|About the book|
The teaching of arithmetic in the primary school has traditionally been dominated by a focus on standard algorithms and this approach is now being questioned. Curriculum changes are taking place that promote the development of mental strategies, and provide more opportunities for children to develop their own ways of working. This book shows contrasting influences for change as leading mathematics educators from the USA, the UK and the Netherlands identify the way research is used to develop different classroom practices. In England, changes are taking place through a National Numeracy Strategy which is set to raise standards in every primary classroom while in the Netherlands, Realistic Mathematics Education introduces innovative approaches such as use of an 'empty number line' to support the teaching of mental strategies. This book explores why we teach in different ways, challenges orthodoxy, and sets the agenda for learning from each other.
|About the author|
Julia Anghileri is Head of Mathematics and Principal Lecturer in Mathematics Education at Homerton College, University of Cambridge. As a writer and editor, she has written and contributed to several books in Britain and the USA. She is currently consultant to the National Numeracy Project and is writing guidance for teachers at the Qualifications and Curriculum Authority.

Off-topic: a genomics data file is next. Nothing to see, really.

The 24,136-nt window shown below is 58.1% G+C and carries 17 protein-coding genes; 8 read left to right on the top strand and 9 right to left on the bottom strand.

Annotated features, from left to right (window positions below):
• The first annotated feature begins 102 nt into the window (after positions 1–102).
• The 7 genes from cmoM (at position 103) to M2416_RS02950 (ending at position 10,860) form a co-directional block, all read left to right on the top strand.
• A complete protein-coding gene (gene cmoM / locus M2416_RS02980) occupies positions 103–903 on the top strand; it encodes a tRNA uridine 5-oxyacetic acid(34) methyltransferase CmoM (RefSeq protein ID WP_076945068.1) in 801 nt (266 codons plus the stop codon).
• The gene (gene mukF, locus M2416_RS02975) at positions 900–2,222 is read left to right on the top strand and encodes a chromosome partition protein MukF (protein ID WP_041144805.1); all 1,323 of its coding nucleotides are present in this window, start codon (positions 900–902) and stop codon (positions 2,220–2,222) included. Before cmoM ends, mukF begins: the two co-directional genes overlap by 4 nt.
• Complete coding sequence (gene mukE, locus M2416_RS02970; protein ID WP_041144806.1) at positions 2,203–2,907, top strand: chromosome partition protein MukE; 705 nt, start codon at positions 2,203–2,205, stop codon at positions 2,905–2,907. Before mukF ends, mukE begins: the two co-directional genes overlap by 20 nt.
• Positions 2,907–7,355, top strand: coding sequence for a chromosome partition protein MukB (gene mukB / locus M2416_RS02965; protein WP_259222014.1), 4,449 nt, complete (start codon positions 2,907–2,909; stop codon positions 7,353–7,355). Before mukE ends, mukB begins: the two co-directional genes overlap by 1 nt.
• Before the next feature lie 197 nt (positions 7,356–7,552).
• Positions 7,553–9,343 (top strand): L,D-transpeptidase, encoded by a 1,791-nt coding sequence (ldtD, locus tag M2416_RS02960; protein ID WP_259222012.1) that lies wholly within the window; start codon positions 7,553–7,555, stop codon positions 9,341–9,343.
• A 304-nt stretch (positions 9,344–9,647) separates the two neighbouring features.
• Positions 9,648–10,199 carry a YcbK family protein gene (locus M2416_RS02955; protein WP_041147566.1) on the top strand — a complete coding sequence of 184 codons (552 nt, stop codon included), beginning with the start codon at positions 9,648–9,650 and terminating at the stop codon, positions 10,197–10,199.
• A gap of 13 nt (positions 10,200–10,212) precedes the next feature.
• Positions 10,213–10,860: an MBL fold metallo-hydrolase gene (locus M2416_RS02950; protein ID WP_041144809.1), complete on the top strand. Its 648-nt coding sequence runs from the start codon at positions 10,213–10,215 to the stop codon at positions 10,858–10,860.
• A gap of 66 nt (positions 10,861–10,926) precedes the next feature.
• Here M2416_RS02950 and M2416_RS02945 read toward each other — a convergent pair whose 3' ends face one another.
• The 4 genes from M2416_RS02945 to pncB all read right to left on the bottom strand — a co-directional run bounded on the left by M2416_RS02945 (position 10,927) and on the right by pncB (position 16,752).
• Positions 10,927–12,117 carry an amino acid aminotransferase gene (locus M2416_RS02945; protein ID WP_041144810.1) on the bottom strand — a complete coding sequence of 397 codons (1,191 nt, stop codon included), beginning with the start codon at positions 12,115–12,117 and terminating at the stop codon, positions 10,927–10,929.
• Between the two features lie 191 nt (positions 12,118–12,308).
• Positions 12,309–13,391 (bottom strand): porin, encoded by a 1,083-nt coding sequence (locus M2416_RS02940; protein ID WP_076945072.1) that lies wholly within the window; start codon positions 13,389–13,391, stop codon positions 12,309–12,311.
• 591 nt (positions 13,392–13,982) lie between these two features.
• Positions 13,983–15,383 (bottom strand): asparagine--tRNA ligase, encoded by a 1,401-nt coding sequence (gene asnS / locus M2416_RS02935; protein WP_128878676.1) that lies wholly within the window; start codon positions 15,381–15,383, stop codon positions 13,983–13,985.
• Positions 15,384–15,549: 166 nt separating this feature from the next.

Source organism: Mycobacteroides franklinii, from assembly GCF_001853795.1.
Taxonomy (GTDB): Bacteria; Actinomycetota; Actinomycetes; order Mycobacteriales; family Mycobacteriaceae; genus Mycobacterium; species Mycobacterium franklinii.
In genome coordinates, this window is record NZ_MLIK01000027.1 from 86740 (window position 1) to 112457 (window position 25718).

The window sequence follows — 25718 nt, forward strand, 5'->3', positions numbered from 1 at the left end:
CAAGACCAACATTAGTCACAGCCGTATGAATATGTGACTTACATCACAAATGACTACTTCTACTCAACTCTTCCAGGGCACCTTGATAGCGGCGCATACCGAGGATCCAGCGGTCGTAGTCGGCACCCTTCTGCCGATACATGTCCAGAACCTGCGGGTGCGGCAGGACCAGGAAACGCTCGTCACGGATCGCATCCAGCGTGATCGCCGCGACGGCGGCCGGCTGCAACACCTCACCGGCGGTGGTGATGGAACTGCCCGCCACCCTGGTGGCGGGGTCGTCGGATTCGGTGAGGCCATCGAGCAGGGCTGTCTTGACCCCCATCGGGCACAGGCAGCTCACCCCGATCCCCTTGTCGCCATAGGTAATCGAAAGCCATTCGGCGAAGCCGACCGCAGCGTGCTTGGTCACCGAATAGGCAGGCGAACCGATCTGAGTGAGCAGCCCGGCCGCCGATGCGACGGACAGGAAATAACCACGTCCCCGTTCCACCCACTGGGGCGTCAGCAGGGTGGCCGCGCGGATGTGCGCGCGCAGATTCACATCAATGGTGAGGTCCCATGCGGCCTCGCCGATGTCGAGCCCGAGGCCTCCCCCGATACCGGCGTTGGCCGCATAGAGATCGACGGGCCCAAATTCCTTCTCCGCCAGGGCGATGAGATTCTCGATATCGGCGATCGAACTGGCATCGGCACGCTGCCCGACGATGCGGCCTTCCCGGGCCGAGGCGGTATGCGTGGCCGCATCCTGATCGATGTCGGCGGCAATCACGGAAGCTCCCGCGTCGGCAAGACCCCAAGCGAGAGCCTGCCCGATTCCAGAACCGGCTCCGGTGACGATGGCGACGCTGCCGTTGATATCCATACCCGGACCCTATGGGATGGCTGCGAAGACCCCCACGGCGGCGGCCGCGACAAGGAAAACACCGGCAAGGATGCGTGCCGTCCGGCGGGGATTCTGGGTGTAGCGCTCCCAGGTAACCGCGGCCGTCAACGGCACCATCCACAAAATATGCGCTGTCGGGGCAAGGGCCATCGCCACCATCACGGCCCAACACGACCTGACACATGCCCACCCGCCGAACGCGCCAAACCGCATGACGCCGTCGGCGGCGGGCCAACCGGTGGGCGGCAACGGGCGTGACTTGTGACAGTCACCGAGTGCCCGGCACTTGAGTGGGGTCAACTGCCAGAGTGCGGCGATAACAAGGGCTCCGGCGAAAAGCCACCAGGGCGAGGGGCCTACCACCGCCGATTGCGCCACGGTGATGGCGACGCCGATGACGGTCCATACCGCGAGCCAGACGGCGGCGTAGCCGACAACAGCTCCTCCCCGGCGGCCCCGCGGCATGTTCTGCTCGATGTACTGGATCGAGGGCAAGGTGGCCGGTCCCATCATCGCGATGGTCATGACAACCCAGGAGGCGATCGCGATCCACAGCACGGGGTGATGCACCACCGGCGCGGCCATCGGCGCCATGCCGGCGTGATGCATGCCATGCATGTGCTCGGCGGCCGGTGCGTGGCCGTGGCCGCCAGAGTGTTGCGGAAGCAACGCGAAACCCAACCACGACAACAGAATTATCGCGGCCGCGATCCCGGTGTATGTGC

|Table of contents|
Part one: Setting the agenda for arithmetic teaching and learning
Contrasting approaches that challenge tradition
Perspectives on arithmetic from classroom-based research in the United States
Part two: The principles underpinning the arithmetic curriculum
Influences on the teaching of number in England
Realistic mathematics education in the Netherlands
Part three: Classroom practices in arithmetic teaching
Issues for classroom practices in England
Intuitive approaches, mental strategies and standard algorithms
an innovative teaching programme
sketch of a learning strand
Different approaches to mastering mental calculation strategies
Part four: Developmental research
What does it mean to learn? What is effective teaching?
Fostering a dialectic relation between theory and practice
Part five: Towards a new numeracy
The English experience of a 'calculator-aware' number curriculum